Tulane Green Wave baseball

The Tulane Green Wave baseball team represents Tulane University in NCAA Division I college baseball. The Green Wave baseball team competes in the American Athletic Conference and play their home games on campus at Greer Field at Turchin Stadium. They are coached by head coach Jay Uhlman.

Tulane Green Wave
2023 Tulane Green Wave baseball team
UniversityTulane University
Head coachJay Uhlman (1st season)
ConferenceThe American
LocationNew Orleans, Louisiana
Home stadiumGreer Field at Turchin Stadium
(Capacity: 5,000)
NicknameGreen Wave
ColorsOlive green and sky blue[1]
College World Series appearances
2001, 2005
NCAA regional champions
2001, 2004, 2005
NCAA Tournament appearances
1979, 1982, 1983, 1986, 1987, 1988, 1992, 1994, 1996, 1998, 1999, 2000, 2001, 2002, 2003, 2004, 2005, 2006, 2008, 2015, 2016
Conference tournament champions
Metro Conference:
1979, 1982, 1992

Conference USA:
1996, 1998, 1999, 2001, 2005
Regular season conference champions
Southeastern Conference:

Metro Conference:

Conference USA:
1997, 1998, 2001, 2005

American Athletic Conference:

Tulane has captured 15 conference championships in three different leagues and have made 21 NCAA Regional Appearances, including three Super Regionals and two trips to the College World Series.


By the numbers

  • 103 - MLB Draft Picks
  • 028 - All Americans
  • 022 - Freshman All Americans
  • 009 - Academic All Americans
  • 027 - MLB players
  • 015 - Conference Championships
  • 009 - 1st Round draft picks
  • 021 - NCAA Regional appearances
  • 003 - NCAA Super Regional Appearances
  • 002 - College World Series appearances

Early years (1893–1946)

Tulane played its first game during the 1893 season. It was a 10–2 victory over the Southern Athletic Club.[2]

Early Modern era (1947–1974)

During this era, Tulane won the 1948 SEC championship.[2] Tulane left the SEC after the 1966 season. The school's final SEC season marked a milestone in racial integration in the South when Stephen Martin, a walk-on who was attending the school on an academic scholarship, became the first African American to play any varsity sport in the SEC.[3]

Joe Brockhoff era (1975–1993)

Under Joe Brockhoff, Tulane made seven NCAA Tournament appearances. His teams won one regular season and three tournament Metro Conference championships. Brockhoff finished with an overall record of 641–350–2 (.647) in his 19 seasons as head baseball coach.[2]

Rick Jones era (1994–2014)

Rick Jones was hired as head baseball coach at Tulane in 1994. In 1996, Tulane played its first season as a founding member of Conference USA.

In 2001, the team's 55 wins set a school record and led the nation. The team made it to the College World Series in Omaha, only to blow an 8–0 lead against Stanford University and lose the game 13–11. The Green Wave won its next game against Nebraska 6–5 but was eliminated in the third game by Cal-State Fullerton.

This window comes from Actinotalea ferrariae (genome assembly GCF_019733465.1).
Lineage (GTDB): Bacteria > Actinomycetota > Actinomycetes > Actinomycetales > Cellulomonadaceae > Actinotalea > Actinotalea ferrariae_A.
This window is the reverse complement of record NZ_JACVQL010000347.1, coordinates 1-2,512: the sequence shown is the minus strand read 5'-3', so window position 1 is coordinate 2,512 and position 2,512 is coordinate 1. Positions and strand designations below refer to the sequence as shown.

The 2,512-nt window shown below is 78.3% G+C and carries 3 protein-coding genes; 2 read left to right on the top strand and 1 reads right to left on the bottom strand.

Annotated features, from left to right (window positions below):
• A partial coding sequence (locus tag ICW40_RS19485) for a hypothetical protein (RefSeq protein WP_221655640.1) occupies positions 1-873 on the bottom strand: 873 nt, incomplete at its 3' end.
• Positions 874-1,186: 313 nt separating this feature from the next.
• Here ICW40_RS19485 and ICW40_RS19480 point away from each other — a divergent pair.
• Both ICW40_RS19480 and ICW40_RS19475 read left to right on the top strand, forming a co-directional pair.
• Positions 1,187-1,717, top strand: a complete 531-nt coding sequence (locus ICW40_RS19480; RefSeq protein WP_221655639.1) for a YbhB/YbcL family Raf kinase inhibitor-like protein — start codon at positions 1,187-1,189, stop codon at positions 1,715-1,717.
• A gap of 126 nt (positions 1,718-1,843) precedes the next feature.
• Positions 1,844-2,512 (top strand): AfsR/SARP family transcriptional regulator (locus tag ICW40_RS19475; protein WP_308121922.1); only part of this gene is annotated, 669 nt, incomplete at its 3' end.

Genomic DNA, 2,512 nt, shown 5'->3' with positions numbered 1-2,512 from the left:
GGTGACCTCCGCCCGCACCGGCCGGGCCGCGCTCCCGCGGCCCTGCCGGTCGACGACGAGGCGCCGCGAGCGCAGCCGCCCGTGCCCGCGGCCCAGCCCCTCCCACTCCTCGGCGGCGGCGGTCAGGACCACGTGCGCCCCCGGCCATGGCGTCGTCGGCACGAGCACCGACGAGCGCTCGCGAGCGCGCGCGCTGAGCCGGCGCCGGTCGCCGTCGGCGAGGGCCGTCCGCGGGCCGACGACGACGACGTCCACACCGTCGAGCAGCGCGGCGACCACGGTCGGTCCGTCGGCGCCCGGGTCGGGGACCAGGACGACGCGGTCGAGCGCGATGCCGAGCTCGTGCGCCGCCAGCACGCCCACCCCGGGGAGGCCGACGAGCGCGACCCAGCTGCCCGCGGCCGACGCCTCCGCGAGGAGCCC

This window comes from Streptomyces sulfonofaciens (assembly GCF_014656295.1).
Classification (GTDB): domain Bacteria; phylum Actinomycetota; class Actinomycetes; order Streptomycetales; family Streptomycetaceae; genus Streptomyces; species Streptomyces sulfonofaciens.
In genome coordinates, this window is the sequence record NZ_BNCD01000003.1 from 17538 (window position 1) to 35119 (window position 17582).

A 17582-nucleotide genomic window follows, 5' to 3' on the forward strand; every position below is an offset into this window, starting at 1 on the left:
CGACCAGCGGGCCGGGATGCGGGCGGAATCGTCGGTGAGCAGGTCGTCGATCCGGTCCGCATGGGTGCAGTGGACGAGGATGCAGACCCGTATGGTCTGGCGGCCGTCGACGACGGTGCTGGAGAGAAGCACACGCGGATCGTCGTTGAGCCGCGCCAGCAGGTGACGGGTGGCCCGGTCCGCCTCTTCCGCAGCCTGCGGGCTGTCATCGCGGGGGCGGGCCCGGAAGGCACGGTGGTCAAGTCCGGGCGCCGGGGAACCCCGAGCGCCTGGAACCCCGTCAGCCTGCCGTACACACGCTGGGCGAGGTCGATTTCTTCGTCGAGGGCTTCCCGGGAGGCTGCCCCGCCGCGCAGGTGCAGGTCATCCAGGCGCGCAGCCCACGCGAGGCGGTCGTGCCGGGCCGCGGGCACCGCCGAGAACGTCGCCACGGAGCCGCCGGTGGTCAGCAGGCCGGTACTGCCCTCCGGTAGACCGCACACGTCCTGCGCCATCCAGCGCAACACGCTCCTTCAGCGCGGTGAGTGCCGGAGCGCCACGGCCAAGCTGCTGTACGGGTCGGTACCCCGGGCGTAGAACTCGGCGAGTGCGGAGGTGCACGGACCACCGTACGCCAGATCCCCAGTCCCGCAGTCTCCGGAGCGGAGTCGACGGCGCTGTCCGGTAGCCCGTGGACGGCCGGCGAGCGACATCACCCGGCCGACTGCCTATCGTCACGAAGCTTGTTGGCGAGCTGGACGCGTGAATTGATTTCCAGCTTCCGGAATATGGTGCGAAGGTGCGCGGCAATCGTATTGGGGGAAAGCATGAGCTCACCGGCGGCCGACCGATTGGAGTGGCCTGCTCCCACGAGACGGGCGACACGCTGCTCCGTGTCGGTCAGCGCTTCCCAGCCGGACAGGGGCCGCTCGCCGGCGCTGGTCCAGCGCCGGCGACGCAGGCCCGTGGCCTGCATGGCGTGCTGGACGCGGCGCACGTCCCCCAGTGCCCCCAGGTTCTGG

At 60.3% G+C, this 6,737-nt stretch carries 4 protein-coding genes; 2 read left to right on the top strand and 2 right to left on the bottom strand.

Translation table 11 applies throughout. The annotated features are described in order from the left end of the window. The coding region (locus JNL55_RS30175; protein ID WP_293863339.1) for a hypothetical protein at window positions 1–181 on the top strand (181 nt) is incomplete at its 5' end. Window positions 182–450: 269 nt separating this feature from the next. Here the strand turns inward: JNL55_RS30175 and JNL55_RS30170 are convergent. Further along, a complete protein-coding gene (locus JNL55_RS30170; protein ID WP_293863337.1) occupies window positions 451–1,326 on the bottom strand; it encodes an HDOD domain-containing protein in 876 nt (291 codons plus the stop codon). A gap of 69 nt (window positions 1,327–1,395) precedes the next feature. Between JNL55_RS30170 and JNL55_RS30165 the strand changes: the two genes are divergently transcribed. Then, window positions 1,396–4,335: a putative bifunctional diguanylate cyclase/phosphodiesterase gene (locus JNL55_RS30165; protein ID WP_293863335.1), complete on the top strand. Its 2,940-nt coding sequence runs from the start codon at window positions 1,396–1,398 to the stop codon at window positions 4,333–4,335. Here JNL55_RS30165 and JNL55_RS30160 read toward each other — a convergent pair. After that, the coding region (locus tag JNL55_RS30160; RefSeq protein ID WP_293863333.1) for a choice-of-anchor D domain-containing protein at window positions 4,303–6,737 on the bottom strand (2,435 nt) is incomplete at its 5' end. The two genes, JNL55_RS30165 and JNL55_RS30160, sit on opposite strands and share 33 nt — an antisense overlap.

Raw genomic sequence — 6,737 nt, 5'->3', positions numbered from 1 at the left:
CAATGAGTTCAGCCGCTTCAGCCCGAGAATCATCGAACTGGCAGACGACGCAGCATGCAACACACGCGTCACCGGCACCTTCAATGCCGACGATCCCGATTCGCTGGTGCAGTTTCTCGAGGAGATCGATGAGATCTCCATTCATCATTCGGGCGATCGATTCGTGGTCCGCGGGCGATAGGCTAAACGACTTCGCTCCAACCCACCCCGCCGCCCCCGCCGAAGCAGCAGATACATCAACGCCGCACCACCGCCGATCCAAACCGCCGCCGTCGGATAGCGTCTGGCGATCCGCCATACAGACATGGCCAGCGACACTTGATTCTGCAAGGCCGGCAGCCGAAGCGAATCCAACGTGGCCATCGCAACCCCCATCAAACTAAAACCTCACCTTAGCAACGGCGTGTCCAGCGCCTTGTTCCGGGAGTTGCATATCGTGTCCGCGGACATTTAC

In 2005, the Green Wave tied its 2001 record for wins. Tulane started the season ranked first in the nation and held the top spot throughout most of the regular season. The Green Wave entered the postseason ranked No. 1 and beat Rice to win its Super Regional. Tulane advanced to the College World Series for the second time in school history. The Green Wave defeated Oregon State 3–1 in its first game but fell 5–0 to Texas, the eventual national champion. In an elimination game against Baylor, the Green Wave led 7–0 in the 7th inning before the Bears scored 8 runs in the final three innings to win the game. Brian Bogusevic won Louisiana Pitcher of the Year, was named to four All-American teams (including Louisville Slugger's first team), and was a semifinalist for three national awards. He was taken in the first round of the 2005 draft by the Houston Astros. Pitcher and first baseman Micah Owings was named Conference USA and Louisiana Player of the Year. He was drafted in the third round by the Arizona Diamondbacks. Third baseman Brad Emaus was named Conference USA and Louisiana Freshman of the Year. Head Coach Rick Jones was named Louisiana Coach of the Year.

In 2006, the Tulane baseball team returned to New Orleans after spending the fall semester at Texas Tech University in Lubbock, Texas, due to the effects of Hurricane Katrina. With the renovation of Turchin Stadium delayed, the Green Wave were forced to play home games at nearby Zephyr Field for 2 seasons. Despite the distractions and disruptions of their day-to-day lives, the Green Wave finished the regular season 39–17, in third place in C-USA with a 15–9 conference record. Tulane lost to Ole Miss in the NCAA Regionals to end the season.

The university's Renewal Plan called for the suspension of some of its sports, and Tulane Athletics did not return to a full 16 teams until the 2011–12 school year.